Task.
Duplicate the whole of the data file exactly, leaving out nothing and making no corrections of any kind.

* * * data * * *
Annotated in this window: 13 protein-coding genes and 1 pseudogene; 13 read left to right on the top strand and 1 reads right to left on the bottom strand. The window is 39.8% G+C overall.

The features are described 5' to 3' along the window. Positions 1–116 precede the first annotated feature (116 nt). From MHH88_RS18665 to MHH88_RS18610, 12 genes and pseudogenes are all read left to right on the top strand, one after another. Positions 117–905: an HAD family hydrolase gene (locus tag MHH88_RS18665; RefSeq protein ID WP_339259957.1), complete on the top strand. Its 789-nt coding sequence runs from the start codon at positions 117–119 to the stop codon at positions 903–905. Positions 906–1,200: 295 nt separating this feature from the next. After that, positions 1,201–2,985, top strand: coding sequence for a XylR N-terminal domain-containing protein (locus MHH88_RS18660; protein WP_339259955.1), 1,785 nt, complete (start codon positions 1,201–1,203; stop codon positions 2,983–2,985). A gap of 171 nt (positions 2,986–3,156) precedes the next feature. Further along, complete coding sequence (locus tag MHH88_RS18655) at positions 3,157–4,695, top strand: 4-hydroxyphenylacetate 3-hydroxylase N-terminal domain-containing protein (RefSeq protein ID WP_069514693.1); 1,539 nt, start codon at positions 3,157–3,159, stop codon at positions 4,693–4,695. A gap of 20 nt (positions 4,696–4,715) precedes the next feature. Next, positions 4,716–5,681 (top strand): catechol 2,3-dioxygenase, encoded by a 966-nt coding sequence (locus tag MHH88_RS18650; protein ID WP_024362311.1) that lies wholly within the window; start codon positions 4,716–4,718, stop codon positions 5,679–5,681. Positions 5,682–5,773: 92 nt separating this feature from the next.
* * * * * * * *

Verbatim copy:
Annotated in this window: 13 protein-coding genes and 1 pseudogene; 13 read left to right on the top strand and 1 reads right to left on the bottom strand. The window is 39.8% G+C overall.

The features are described 5' to 3' along the window. Positions 1–116 precede the first annotated feature (116 nt). From MHH88_RS18665 to MHH88_RS18610, 12 genes and pseudogenes are all read left to right on the top strand, one after another. Positions 117–905: an HAD family hydrolase gene (locus tag MHH88_RS18665; RefSeq protein ID WP_339259957.1), complete on the top strand. Its 789-nt coding sequence runs from the start codon at positions 117–119 to the stop codon at positions 903–905. Positions 906–1,200: 295 nt separating this feature from the next. After that, positions 1,201–2,985, top strand: coding sequence for a XylR N-terminal domain-containing protein (locus MHH88_RS18660; protein WP_339259955.1), 1,785 nt, complete (start codon positions 1,201–1,203; stop codon positions 2,983–2,985). A gap of 171 nt (positions 2,986–3,156) precedes the next feature. Further along, complete coding sequence (locus tag MHH88_RS18655) at positions 3,157–4,695, top strand: 4-hydroxyphenylacetate 3-hydroxylase N-terminal domain-containing protein (RefSeq protein ID WP_069514693.1); 1,539 nt, start codon at positions 3,157–3,159, stop codon at positions 4,693–4,695. A gap of 20 nt (positions 4,696–4,715) precedes the next feature. Next, positions 4,716–5,681 (top strand): catechol 2,3-dioxygenase, encoded by a 966-nt coding sequence (locus tag MHH88_RS18650; protein ID WP_024362311.1) that lies wholly within the window; start codon positions 4,716–4,718, stop codon positions 5,679–5,681. Positions 5,682–5,773: 92 nt separating this feature from the next.